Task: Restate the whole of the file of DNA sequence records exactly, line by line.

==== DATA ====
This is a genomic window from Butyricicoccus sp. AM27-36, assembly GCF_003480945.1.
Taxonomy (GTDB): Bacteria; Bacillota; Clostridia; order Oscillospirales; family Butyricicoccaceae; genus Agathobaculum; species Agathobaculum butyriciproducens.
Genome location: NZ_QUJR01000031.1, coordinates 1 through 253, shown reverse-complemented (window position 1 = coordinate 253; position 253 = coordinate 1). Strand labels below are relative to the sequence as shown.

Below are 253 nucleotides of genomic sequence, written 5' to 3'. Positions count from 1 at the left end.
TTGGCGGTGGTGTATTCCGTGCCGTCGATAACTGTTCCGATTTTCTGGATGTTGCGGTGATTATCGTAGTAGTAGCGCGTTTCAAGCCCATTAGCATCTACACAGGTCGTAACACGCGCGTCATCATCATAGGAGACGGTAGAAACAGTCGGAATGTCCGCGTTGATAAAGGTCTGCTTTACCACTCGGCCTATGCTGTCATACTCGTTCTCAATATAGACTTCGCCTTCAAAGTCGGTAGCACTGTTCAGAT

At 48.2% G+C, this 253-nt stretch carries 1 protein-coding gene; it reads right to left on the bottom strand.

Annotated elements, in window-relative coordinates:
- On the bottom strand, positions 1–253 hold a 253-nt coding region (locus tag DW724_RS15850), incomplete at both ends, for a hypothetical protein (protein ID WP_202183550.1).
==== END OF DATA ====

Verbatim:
This is a genomic window from Butyricicoccus sp. AM27-36, assembly GCF_003480945.1.
Taxonomy (GTDB): Bacteria; Bacillota; Clostridia; order Oscillospirales; family Butyricicoccaceae; genus Agathobaculum; species Agathobaculum butyriciproducens.
Genome location: NZ_QUJR01000031.1, coordinates 1 through 253, shown reverse-complemented (window position 1 = coordinate 253; position 253 = coordinate 1). Strand labels below are relative to the sequence as shown.

Below are 253 nucleotides of genomic sequence, written 5' to 3'. Positions count from 1 at the left end.
TTGGCGGTGGTGTATTCCGTGCCGTCGATAACTGTTCCGATTTTCTGGATGTTGCGGTGATTATCGTAGTAGTAGCGCGTTTCAAGCCCATTAGCATCTACACAGGTCGTAACACGCGCGTCATCATCATAGGAGACGGTAGAAACAGTCGGAATGTCCGCGTTGATAAAGGTCTGCTTTACCACTCGGCCTATGCTGTCATACTCGTTCTCAATATAGACTTCGCCTTCAAAGTCGGTAGCACTGTTCAGAT

At 48.2% G+C, this 253-nt stretch carries 1 protein-coding gene; it reads right to left on the bottom strand.

Annotated elements, in window-relative coordinates:
- On the bottom strand, positions 1–253 hold a 253-nt coding region (locus tag DW724_RS15850), incomplete at both ends, for a hypothetical protein (protein ID WP_202183550.1).